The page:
The school, it was a slice of heaven for the children in the middle of their mud and tin shacks where they live. As I got off the bike, hundreds of kids ran towards me. Shouting and screaming. I felt like a celebrity, I sort of liked it. The kids had been prepped about my arrival and why I was there. They couldn’t wait to have their portrait taken. A lot of them had put on their Sunday church clothes which are super important to them.

It is rare they get their photo taken, even more rare they get to see it, and even more rare it will be taken in a makeshift studio. Looking around the school, it was incredibly basic. Bare concrete walls, mish mash of chairs and wonky tables and the basics to run a school. Never though, have I seen children so happy, so blessed and at peace with what they had. It put our Western similarities to shame. 

I looked around the school to find the perfect back drop. To be honest each side of the compass was stunning. I did find a little cave like area next to the school which was framed so beautifully with tropical plants and trees that naturally grow here. It protected the children from the beating sun and gave a nice shelter for me to guide the children through their shoot. One by one the children lined up. The children that could speak English (because my Tagalog ain’t too pukka) stood at the front to go first. They did this so the children who couldn’t speak English could watch and learn before it was their turn. Great leadership skills there. 

The ages of the children ranged from four to thirteen year olds. In this particular school they mixed the school ages so they can learn from each other and the older children can help out. It was such a warming human thing to do. I did come across a 8 year old in the school who brought her two year old brother to school with them so her parents could go to work. Blown away. 

As I photographed the first few children the line of kids behind me began to sing and laugh with each other. After realising how easy and fun the process will be they all relaxed into themselves and were raring to go. I kept my lighting set up as simple as possible with the children to not to overwhelm them. I placed a largish size octa to the left of them, brought it quite close and placed on low power so the flash didn’t shock them. To the right I had a small kicker flash to fill in any shadows and then a slight bleed of sun light coming in through the trees.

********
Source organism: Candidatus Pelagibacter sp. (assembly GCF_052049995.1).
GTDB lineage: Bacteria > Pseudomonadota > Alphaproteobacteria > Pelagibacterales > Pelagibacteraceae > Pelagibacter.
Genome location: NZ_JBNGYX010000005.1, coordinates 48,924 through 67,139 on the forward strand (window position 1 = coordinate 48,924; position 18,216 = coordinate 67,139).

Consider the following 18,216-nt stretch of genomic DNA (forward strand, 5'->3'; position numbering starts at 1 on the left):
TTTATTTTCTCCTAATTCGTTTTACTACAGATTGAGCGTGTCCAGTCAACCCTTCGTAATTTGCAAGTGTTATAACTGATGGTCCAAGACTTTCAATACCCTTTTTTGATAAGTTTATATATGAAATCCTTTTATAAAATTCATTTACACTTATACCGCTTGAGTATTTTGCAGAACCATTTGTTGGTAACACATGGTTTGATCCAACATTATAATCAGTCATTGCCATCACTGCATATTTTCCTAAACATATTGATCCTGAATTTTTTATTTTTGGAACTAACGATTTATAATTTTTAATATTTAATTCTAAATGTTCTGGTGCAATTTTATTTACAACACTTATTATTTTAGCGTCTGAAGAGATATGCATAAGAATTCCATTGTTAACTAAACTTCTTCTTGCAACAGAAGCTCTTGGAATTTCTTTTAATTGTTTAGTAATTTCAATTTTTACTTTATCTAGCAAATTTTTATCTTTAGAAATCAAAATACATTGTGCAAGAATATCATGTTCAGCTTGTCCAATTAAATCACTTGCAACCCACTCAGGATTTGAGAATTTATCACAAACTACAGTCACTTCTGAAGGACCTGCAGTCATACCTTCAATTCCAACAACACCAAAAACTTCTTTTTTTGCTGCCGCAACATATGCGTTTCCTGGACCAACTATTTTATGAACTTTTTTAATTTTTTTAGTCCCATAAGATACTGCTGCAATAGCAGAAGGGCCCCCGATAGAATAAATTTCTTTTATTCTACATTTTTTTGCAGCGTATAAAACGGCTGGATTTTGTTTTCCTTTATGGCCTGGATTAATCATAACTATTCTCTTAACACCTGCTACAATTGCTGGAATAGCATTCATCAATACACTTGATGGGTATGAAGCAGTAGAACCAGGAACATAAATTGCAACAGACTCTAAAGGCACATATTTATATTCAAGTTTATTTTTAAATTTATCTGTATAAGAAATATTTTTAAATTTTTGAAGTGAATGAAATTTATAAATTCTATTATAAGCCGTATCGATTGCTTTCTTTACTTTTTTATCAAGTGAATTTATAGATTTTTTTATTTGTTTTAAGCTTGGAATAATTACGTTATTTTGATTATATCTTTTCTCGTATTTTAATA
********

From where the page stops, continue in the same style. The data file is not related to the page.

Each child would step up to the same point and smiled from ear to ear. My brief was to make them not smile. To treat them like a model and make their expression more fashion. The kids loved the guidance and took the abnormal with grace. Once I reeled off ten shots or so I would walk up to them and show the captures. They were blown away by seeing an image of themselves instantly. Fingers and thumbs all over my camera trying to get a glimpse of more. It melted my heart how simple pleasures would overwhelm them. It just encouraged me to shoot and share more. 

In total at this particular school I photographed 35 children. Each with their own unique and wonderful stories. There were challenges shooting at the school, the temperature for one. It was 39 degrees tropical dense heat, with no breeze. I worked around it and just lost 10lbs in sweat. You had to be extra sensitive with the children. They all had varying troubling encounters in life and managing this was pre planned and thought through. 

If I can say one thing about the children. They are loved so much, by their family, by the charity and by the people around them. In return they give that love back to every person they meet. They are focused on making people happy. It shows you don’t need much in life to survive and be happy and it really shows how much we have, how much we rely on commodities, objects and money to get by. Take all this away and we would fall apart. If you never had it to begin with then you will always be happy and loved. 

The images throughout this story are a small selection of the children. Throughout my commission in the Philippines, I had six separate shoots, each covering the sectors the charity supports. I know one day I will return to help out again. The people are what makes it, they filled my heart with love and gratitude. 

I would love for you to see the rest of the work. You can see it here and I am offering print sales from the body of work, with all the money going to the charity, with each print sold, I am matching that value in a donation as well. 


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Genres: Documentary, People, Storytelling

Categories: Charity, Corporate, Social and PSAs

Good Boy Wolf, Mon, 24 Aug 2020 16:40:08 GMT